This beautiful, sweet, heartfelt message of love and hope for a child will resonate with many.

LIKE THE MOON LOVES THE SKY

Punctuating the narrative with repetitions of “inshallah,” a mother lists the hopes she has for her child in this celebration of unconditional love.

Simple and lyrical verse expresses a parent’s wish of safety, love, happiness, and so much more for her child. “Inshallah you are kind to those most in need. / Inshallah you seek knowledge, reflect, and read.” Saffa Khan’s illustrations complement Hena Khan’s text, bringing to it a sense of movement, change, and liveliness as she ages the child from babe in arms to preschooler. The clear and short sentences deliver a straightforward message of parental love. Using a vibrant, bright, bold palette dominated by orange, blue, and yellow, the illustrations capture this family’s feelings, including such details as Arabic words in the background and an older figure wearing hijab to demonstrate that this is a Muslim family. Family members all have black hair, the brown of their skin varying slightly individual by individual. An author’s note before the title page explains the meaning of the phrase “inshallah,” noting that it is spoken by Muslims worldwide and expresses a “common theme found in other languages and cultures.” This is a lovely addition to the growing collection of diverse books focusing on a family’s unconditional love and addresses the dearth of children’s books inspired by the Quran.

This beautiful, sweet, heartfelt message of love and hope for a child will resonate with many. (Picture book. 3-7)

Pub Date: March 10, 2020

ISBN: 978-1-4521-8019-9

Page Count: 40

Publisher: Chronicle Books

Review Posted Online: Jan. 12, 2020

Kirkus Reviews Issue: Feb. 1, 2020

Did you like this book?

No Comments Yet

This seemingly simple tale packs a satisfying emotional punch. Scarily good! (Picture book. 4-7)

LOVE MONSTER

Monster lives in Cutesville, where he feels his googly eyes make him unlovable, especially compared to all the “cute, fluffy” kittens, puppies and bunnies. He goes off to find someone who will appreciate him just the way he is…with funny and heartwarming results.

A red, scraggly, pointy-eared, arm-dragging monster with a pronounced underbite clutches his monster doll to one side of his chest, exposing a purplish blue heart on the other. His oversized eyes express his loneliness. Bright could not have created a more sympathetic and adorable character. But she further impresses with the telling of this poor chap’s journey. Since Monster is not the “moping-around sort,” he strikes out on his own to find someone who will love him. “He look[s] high” from on top of a hill, and “he look[s] low” at the bottom of the same hill. The page turn reveals a rolling (and labeled) tumbleweed on a flat stretch. Here “he look[s] middle-ish.” Careful pacing combines with dramatic design and the deadpan text to make this sad search a very funny one. When it gets dark and scary, he decides to head back home. A bus’s headlights shine on his bent figure. All seems hopeless—until the next page surprises, with a smiling, orange monster with long eyelashes and a pink heart on her chest depicted at the wheel. And “in the blink of a googly eye / everything change[s].”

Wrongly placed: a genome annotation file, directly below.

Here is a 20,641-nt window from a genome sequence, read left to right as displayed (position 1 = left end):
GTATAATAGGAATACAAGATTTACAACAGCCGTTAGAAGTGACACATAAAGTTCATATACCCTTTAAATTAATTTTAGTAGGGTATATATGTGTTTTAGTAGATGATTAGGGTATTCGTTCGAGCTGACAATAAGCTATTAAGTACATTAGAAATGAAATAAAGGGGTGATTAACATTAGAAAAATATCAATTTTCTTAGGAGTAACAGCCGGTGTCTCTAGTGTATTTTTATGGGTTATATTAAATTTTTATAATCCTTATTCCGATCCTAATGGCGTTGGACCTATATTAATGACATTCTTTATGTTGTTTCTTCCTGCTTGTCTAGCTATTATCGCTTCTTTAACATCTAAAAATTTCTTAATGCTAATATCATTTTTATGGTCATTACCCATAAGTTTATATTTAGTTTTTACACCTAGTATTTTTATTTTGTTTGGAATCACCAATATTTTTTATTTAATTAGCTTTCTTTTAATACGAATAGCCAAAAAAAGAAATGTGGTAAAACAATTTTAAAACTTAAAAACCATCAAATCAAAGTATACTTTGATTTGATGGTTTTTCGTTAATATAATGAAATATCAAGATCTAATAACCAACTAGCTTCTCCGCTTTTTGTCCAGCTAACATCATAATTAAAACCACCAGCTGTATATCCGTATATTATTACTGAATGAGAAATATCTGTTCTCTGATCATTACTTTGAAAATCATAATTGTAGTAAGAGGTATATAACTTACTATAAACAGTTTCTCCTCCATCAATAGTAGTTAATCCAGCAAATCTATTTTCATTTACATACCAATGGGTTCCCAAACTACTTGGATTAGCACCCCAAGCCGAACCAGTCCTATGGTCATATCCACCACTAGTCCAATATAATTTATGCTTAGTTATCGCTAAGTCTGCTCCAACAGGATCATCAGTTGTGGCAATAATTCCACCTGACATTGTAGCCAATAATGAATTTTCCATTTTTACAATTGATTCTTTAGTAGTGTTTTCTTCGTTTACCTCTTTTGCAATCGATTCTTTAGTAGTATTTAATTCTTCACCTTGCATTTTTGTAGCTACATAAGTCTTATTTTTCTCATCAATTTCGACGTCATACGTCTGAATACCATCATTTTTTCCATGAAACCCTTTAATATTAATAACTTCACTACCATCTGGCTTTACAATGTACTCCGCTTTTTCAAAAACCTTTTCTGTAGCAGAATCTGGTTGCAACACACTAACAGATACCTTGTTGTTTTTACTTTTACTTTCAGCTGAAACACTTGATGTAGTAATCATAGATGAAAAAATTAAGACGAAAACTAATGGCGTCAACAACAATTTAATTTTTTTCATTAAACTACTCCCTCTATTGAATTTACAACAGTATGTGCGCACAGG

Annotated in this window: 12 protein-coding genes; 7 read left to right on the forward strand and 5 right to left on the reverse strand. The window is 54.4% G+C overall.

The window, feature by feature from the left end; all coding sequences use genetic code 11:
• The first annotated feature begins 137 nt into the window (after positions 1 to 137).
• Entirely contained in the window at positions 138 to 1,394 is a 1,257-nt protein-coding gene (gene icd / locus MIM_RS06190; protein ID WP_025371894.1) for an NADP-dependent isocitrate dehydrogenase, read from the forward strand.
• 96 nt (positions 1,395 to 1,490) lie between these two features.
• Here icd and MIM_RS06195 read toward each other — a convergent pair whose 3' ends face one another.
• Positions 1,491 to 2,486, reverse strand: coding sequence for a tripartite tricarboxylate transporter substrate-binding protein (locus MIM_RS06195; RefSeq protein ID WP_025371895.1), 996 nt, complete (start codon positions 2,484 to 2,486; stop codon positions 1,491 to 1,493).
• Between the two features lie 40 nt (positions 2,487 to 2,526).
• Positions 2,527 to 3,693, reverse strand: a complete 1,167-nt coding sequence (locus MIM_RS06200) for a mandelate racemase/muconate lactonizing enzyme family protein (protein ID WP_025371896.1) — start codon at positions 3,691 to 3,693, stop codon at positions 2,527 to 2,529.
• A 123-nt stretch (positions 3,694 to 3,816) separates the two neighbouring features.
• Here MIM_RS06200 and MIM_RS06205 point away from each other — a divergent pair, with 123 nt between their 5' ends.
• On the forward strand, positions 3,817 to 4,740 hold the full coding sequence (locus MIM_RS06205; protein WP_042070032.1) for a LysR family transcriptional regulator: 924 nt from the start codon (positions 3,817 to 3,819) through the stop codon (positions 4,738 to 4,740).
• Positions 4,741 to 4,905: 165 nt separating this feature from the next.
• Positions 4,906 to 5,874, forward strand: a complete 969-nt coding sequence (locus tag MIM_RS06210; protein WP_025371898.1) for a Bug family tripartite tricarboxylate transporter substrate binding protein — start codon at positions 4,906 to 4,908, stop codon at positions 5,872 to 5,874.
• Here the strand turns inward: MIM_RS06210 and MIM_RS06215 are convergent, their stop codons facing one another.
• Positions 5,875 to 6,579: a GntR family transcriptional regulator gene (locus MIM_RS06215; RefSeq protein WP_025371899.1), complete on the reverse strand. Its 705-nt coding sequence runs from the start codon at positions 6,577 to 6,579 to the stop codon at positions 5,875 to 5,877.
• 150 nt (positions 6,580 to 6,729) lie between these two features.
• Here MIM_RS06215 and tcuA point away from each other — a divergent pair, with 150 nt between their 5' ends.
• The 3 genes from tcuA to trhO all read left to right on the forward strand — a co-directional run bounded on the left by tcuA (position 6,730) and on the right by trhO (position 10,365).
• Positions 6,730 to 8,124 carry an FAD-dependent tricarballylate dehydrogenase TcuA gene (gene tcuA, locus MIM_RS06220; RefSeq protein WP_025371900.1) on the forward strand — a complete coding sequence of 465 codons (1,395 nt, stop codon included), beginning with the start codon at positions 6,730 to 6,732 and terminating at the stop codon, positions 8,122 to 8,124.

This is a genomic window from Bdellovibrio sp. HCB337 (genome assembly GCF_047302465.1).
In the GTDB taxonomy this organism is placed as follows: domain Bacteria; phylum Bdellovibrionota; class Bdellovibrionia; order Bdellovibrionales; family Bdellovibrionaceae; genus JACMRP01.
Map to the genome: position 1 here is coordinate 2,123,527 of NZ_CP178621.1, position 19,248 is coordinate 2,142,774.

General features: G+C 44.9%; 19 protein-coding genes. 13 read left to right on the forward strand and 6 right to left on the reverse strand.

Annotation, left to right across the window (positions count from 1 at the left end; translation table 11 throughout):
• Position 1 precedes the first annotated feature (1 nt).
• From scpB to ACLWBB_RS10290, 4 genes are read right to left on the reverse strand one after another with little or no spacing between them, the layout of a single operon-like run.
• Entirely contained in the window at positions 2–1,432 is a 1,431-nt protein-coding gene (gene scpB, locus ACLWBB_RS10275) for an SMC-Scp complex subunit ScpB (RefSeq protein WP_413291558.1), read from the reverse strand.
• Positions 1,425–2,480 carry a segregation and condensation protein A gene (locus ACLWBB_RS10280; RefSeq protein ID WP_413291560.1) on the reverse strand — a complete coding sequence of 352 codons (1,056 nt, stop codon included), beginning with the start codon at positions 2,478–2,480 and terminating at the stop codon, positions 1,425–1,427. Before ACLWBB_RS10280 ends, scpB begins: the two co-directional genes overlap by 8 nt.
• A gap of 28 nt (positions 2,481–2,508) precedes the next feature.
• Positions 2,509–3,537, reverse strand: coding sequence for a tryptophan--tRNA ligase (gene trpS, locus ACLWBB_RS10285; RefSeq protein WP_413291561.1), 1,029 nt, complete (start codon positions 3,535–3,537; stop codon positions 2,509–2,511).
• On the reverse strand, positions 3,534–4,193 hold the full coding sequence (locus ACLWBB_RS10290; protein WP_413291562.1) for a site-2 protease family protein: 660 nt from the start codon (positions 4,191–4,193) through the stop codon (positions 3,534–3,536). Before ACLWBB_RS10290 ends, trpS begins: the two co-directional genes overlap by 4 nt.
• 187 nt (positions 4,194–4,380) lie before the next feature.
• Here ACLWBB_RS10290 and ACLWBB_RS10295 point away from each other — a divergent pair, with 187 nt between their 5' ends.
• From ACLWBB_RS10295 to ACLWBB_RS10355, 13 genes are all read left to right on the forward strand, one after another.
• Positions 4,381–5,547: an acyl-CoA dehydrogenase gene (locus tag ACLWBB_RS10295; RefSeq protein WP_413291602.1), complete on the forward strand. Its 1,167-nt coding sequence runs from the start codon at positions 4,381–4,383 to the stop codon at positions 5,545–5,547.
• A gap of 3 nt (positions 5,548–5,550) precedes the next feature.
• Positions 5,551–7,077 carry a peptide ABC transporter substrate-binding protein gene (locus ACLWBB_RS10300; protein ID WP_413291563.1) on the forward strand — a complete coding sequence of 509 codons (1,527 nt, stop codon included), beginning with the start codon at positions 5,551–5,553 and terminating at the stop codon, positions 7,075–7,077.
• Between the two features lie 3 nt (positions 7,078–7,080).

This seemingly simple tale packs a satisfying emotional punch. Scarily good! (Picture book. 4-7)

Pub Date: Dec. 31, 2013

ISBN: 978-0-374-34646-1

Page Count: 32

Publisher: Farrar, Straus and Giroux

Review Posted Online: Sept. 18, 2013

Kirkus Reviews Issue: Oct. 1, 2013

Did you like this book?

No Comments Yet

A pro-girl book with illustrations that far outshine the text. (Picture book. 3-7)

I AM ENOUGH

A feel-good book about self-acceptance.

Empire star Byers and Bobo offer a beautifully illustrated, rhyming picture book detailing what one brown-skinned little girl with an impressive Afro appreciates about herself. Relying on similes, the text establishes a pattern with the opening sentence, “Like the sun, I’m here to shine,” and follows it through most of the book. Some of them work well, while others fall flat: “Like the rain, I’m here to pour / and drip and fall until I’m full.” In some vignettes she’s by herself; and in others, pictured along with children of other races. While the book’s pro-diversity message comes through, the didactic and even prideful expressions of self-acceptance make the book exasperatingly preachy—a common pitfall for books by celebrity authors. In contrast, Bobo’s illustrations are visually stunning. After painting the children and the objects with which they interact, such as flowers, books, and a red wagon, in acrylic on board for a traditional look, she scanned the images into Adobe Photoshop and added the backgrounds digitally in chalk. This lends a whimsical feel to such details as a rainbow, a window, wind, and rain—all reminiscent of Harold and the Purple Crayon. Bobo creates an inclusive world of girls in which wearing glasses, using a wheelchair, wearing a head scarf, and having a big Afro are unconditionally accepted rather than markers for othering.

A pro-girl book with illustrations that far outshine the text. (Picture book. 3-7)

Pub Date: March 6, 2018

ISBN: 978-0-06-266712-0

Page Count: 32

Publisher: Balzer + Bray/HarperCollins

Review Posted Online: Dec. 3, 2017

Kirkus Reviews Issue: Jan. 15, 2018

Did you like this book?

No Comments Yet
more